• The local leaders are among those summoned in efforts to end the conflicts that have caused massive destruction of property, deaths and injuries.
The Directorate of Criminal Investigations summoned 40 people in connection with the cattle rustling cases in Mau Forest along the Nakuru-Narok border.
The local leaders are among those summoned in efforts to end the conflicts that have caused massive destruction of property, deaths and injuries.
At the same time, the government closed down the Logoman Forest Block of the Mau Complex saying that it has been converted in to an operating field for rustlers.
Rift Valley Regional Criminal Investigations Officer Festus Malinge said his department had investigated the matter whereby the said people from Nakuru and Narok have been vastly mentioned.
The 40 persons drawn from Nakuru and Narok are expected to record statements with their respective County Criminal Investigating Officers (CCIOs) during the week.
“They are expected to record statements and help the police with further investigations into the insecurity caused by cattle rustling in Olposimoru, Teegat, Olmariko, Ndeffo, Olengaape and other surrounding villages,” said Malinge who was accompanied by Rift Valley Regional Commissioner George Natembeya.
Also present during the peace meeting on Monday this week were Nakuru Governor Lee Kinyanjui, Nakuru County Commissioner, Erastus Mbui , his Narok Counterpart, Samuel Kimiti and MPs Moitalel ole Kenta, Narok North and Charity Kathambi, Njoro.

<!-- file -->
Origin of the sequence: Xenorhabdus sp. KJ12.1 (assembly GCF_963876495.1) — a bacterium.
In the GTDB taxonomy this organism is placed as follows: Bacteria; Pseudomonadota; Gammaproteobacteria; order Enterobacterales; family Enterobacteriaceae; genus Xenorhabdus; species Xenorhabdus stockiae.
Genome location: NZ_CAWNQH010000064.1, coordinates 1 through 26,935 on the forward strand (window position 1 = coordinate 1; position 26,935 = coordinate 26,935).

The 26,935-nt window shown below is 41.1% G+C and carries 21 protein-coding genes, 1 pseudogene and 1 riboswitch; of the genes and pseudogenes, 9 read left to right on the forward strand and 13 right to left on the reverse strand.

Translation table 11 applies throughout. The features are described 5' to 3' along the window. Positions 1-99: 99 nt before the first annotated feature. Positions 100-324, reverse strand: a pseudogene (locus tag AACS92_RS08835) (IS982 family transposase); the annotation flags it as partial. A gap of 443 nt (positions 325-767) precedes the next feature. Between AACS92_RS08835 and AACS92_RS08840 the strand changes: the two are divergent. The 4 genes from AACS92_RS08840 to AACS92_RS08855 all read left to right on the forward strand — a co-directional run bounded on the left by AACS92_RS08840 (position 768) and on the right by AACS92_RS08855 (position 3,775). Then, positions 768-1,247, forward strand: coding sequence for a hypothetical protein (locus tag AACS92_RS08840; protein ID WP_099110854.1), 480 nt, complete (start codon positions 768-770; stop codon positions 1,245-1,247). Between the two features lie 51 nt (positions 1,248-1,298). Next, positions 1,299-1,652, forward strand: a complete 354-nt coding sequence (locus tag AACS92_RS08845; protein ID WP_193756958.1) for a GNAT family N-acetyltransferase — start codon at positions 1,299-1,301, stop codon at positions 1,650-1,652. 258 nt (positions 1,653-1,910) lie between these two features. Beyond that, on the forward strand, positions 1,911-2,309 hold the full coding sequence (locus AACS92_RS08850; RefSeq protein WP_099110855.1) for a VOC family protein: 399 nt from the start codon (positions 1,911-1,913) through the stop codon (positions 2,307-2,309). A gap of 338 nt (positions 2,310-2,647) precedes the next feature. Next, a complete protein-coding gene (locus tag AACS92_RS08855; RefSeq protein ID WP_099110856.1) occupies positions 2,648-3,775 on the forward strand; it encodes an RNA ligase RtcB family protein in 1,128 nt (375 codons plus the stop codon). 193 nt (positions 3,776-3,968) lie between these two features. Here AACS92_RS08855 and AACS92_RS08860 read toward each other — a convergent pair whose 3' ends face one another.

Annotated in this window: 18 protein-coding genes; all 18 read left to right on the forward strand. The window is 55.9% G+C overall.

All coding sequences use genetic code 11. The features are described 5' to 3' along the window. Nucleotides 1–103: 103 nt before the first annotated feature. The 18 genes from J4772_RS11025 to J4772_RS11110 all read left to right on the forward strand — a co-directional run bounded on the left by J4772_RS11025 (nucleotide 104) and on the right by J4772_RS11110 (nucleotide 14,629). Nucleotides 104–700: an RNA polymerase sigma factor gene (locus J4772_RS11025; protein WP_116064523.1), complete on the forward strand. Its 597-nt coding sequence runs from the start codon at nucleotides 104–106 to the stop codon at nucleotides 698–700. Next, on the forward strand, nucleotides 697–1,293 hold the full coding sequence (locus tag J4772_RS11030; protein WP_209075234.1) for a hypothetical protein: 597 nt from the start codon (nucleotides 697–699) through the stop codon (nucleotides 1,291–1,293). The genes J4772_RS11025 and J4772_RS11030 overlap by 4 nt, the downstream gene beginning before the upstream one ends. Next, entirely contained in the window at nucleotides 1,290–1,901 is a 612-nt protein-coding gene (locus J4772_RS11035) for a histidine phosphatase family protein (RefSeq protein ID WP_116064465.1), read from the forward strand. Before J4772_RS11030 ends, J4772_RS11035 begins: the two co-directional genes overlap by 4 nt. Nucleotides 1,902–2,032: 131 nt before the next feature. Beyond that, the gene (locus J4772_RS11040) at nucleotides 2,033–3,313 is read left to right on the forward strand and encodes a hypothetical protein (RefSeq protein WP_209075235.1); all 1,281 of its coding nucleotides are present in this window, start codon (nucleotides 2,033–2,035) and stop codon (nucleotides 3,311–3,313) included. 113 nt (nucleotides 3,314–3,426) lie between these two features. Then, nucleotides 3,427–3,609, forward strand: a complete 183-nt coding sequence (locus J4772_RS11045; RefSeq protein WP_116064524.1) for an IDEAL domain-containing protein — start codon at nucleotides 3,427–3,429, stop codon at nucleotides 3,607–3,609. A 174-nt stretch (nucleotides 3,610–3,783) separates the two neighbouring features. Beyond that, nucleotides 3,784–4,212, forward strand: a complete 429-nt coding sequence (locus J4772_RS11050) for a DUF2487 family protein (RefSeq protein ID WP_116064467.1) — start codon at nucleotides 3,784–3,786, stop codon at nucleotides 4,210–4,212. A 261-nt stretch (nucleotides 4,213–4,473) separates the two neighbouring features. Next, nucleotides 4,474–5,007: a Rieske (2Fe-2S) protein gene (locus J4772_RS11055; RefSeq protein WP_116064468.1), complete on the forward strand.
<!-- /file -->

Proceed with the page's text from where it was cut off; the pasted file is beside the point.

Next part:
In early May, nine people were killed and scores injured in stock theft related cases in Olenguruone, Kuresoi South and Njoro areas.
Natembeya ordered immediate closure of Logoman Forest from access by any civilians which lies on the border of the two counties.
“The government through the Kenya Forest Service has deployed 300 forest guards and regular police officers to patrol the forest block which has been converted into a hideout for rustlers to ensure no human activity in there,” he said.
Kimiti said that they had collected thousands of arrows from the residents in the past one since early May in a bid to end violence.
Nakuru County Governor Lee Kinyanjui warned that bringing up children in a volatile condition where they witnessed their communities fighting neighbours was setting a bad precedence.
Kinyanjui said investigations should be done to stop the recurring clashes as it was causing underdevelopment in the area.
He observed that there was direct connection between the fights within Njoro, Narok and Kuresoi South.
The governor said the county was ready to invest its resources in deradicalising the youths and other initiatives aimed at fostering peace among residents.